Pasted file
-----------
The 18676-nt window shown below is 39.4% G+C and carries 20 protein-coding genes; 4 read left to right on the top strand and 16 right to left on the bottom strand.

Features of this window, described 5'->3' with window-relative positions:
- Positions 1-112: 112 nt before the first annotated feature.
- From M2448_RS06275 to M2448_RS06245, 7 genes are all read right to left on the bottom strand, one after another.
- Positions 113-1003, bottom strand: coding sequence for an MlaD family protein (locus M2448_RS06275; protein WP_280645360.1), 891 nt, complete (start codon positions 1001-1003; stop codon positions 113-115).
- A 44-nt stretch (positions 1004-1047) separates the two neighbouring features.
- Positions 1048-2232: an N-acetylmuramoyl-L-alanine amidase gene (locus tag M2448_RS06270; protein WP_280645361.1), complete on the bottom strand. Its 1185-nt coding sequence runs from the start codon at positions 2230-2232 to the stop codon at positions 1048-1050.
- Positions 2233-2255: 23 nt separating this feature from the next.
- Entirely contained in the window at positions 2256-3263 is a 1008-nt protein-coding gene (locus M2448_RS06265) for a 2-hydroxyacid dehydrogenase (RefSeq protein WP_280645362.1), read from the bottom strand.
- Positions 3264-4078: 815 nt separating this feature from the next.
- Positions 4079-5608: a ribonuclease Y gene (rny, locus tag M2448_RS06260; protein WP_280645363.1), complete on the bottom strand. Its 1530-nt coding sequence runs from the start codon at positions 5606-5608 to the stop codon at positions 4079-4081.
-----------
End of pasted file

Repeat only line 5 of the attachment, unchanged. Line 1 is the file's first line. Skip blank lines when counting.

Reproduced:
- Positions 113-1003, bottom strand: coding sequence for an MlaD family protein (locus M2448_RS06275; protein WP_280645360.1), 891 nt, complete (start codon positions 1001-1003; stop codon positions 113-115).